FTC’s Substantiation Bar: TriVita Inc. (July 2014)

September 17, 2014
Jennifer Grebow
Jennifer Grebow

Jennifer Grebow is editor-in-chief of Nutritional Outlook.

Searching for trends in recent FTC consent orders and related motions

In its July 15, 2014, FTC’s stipulated order for permanent injunction would ban the maker of Nopal cactus (prickly pear) drinks and products from making inflammation-related, pain-relief, and other claims unless the firm has “human clinical testing of the Covered Product or of an Essentially Equivalent Product that is sufficient in quality and quantity, based on standards generally accepted by experts in the relevant field, when considered in the light of the entire body of relevant and reliable scientific evidence, to substantiate that the representation is true. Such testing shall: (1) be randomized, double-blind, and placebo-controlled; and (2) be conducted by researchers qualified by training and experience to conduct such testing.” However, the FTC does not specify how many trials are needed.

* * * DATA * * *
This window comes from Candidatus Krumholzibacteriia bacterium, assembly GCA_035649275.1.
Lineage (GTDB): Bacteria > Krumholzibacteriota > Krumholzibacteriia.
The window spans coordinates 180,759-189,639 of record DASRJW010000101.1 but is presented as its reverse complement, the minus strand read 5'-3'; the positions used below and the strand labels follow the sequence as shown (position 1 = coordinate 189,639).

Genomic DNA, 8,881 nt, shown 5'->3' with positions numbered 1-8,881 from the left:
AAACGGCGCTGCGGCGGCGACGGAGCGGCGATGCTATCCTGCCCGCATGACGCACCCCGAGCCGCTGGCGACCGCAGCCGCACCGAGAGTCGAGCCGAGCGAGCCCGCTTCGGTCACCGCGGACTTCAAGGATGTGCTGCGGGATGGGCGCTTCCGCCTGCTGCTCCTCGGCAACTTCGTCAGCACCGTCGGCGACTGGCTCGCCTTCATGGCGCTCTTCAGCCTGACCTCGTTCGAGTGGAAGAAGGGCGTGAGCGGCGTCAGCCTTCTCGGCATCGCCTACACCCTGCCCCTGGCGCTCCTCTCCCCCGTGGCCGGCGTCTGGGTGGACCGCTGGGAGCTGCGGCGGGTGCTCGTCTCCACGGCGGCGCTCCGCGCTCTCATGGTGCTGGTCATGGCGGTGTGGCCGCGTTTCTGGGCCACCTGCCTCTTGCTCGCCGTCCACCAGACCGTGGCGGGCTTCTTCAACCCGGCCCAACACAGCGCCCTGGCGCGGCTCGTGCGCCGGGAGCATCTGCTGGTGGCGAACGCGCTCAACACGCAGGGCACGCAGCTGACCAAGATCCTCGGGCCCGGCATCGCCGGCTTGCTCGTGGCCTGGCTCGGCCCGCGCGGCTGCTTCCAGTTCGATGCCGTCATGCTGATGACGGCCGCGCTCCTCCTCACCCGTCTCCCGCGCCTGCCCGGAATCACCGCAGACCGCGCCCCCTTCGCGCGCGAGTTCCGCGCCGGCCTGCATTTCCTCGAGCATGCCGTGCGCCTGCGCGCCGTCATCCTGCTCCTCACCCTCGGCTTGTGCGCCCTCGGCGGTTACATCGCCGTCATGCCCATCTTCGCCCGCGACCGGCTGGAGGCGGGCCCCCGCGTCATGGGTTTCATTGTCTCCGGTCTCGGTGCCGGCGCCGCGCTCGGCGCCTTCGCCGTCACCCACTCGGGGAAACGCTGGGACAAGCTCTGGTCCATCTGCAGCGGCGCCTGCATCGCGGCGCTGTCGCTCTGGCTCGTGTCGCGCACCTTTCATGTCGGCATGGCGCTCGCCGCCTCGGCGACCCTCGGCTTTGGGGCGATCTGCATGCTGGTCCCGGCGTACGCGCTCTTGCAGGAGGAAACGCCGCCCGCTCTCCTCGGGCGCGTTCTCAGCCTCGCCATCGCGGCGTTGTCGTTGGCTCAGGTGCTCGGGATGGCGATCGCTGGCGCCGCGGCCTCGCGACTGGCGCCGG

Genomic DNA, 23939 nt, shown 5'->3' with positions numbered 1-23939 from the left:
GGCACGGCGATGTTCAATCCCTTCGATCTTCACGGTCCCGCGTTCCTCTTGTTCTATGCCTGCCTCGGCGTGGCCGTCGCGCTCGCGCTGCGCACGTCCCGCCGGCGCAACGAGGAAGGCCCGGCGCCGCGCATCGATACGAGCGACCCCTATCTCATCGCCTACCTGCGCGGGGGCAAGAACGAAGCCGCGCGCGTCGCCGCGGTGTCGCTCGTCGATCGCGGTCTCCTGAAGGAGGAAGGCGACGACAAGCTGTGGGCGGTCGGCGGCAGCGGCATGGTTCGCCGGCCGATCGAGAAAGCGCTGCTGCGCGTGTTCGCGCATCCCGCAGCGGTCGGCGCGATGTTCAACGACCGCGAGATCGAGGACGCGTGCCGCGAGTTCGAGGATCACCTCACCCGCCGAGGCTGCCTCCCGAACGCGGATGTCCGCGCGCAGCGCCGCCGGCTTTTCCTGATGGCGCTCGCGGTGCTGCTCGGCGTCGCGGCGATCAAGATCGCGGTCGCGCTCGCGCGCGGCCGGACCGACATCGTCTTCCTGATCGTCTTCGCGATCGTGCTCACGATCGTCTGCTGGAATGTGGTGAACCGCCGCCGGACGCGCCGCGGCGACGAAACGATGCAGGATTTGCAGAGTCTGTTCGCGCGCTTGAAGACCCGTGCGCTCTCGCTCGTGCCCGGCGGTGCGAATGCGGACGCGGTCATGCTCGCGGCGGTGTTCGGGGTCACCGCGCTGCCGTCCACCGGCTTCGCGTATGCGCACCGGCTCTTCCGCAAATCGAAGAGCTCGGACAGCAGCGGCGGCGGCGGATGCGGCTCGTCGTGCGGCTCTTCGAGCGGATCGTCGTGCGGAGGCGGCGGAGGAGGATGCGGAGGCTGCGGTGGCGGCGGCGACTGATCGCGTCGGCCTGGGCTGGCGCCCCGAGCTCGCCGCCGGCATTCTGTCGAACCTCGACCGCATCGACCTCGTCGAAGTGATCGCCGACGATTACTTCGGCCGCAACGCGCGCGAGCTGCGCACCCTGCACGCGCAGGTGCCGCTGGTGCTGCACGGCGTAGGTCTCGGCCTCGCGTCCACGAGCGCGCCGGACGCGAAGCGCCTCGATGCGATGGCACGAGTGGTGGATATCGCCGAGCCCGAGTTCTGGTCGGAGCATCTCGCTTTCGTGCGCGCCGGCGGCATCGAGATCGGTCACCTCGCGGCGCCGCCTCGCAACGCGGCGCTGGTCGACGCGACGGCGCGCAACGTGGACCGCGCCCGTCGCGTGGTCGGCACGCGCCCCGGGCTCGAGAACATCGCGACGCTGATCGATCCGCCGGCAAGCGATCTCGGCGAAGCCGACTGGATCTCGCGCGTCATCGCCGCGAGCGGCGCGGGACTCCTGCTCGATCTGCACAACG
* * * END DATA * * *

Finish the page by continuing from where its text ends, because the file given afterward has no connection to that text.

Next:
FTC Requirement: Human studies (but doesn’t specify number of studies)

 

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Jennifer Grebow
Editor-in-Chief
Nutritional Outlook magazine jennifer.grebow@ubm.com

 

Photo © iStockphoto.com/Laspi

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